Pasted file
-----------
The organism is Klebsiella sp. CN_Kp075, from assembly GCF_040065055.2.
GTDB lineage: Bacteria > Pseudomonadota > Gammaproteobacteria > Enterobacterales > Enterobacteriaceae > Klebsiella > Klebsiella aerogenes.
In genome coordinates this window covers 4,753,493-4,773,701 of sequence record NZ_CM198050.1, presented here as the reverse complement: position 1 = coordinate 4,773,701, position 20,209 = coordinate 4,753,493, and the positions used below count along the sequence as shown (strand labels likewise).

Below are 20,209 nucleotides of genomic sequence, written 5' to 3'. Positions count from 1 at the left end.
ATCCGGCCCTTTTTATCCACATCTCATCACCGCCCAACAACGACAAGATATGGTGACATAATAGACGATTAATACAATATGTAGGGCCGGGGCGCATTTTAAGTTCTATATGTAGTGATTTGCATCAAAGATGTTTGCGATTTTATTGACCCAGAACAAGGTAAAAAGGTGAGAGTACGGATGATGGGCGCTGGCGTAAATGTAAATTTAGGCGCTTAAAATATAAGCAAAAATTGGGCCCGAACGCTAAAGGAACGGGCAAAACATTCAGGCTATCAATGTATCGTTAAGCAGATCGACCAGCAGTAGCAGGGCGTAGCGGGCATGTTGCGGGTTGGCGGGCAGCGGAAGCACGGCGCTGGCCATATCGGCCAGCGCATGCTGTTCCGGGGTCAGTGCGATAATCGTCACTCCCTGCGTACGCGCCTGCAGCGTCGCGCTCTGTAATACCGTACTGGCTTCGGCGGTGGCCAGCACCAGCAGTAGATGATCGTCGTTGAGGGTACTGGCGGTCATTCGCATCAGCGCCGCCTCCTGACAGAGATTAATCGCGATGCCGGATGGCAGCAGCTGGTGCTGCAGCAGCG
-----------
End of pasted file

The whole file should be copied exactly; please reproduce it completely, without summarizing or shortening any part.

The organism is Klebsiella sp. CN_Kp075, from assembly GCF_040065055.2.
GTDB lineage: Bacteria > Pseudomonadota > Gammaproteobacteria > Enterobacterales > Enterobacteriaceae > Klebsiella > Klebsiella aerogenes.
In genome coordinates this window covers 4,753,493-4,773,701 of sequence record NZ_CM198050.1, presented here as the reverse complement: position 1 = coordinate 4,773,701, position 20,209 = coordinate 4,753,493, and the positions used below count along the sequence as shown (strand labels likewise).

Below are 20,209 nucleotides of genomic sequence, written 5' to 3'. Positions count from 1 at the left end.
ATCCGGCCCTTTTTATCCACATCTCATCACCGCCCAACAACGACAAGATATGGTGACATAATAGACGATTAATACAATATGTAGGGCCGGGGCGCATTTTAAGTTCTATATGTAGTGATTTGCATCAAAGATGTTTGCGATTTTATTGACCCAGAACAAGGTAAAAAGGTGAGAGTACGGATGATGGGCGCTGGCGTAAATGTAAATTTAGGCGCTTAAAATATAAGCAAAAATTGGGCCCGAACGCTAAAGGAACGGGCAAAACATTCAGGCTATCAATGTATCGTTAAGCAGATCGACCAGCAGTAGCAGGGCGTAGCGGGCATGTTGCGGGTTGGCGGGCAGCGGAAGCACGGCGCTGGCCATATCGGCCAGCGCATGCTGTTCCGGGGTCAGTGCGATAATCGTCACTCCCTGCGTACGCGCCTGCAGCGTCGCGCTCTGTAATACCGTACTGGCTTCGGCGGTGGCCAGCACCAGCAGTAGATGATCGTCGTTGAGGGTACTGGCGGTCATTCGCATCAGCGCCGCCTCCTGACAGAGATTAATCGCGATGCCGGATGGCAGCAGCTGGTGCTGCAGCAGCG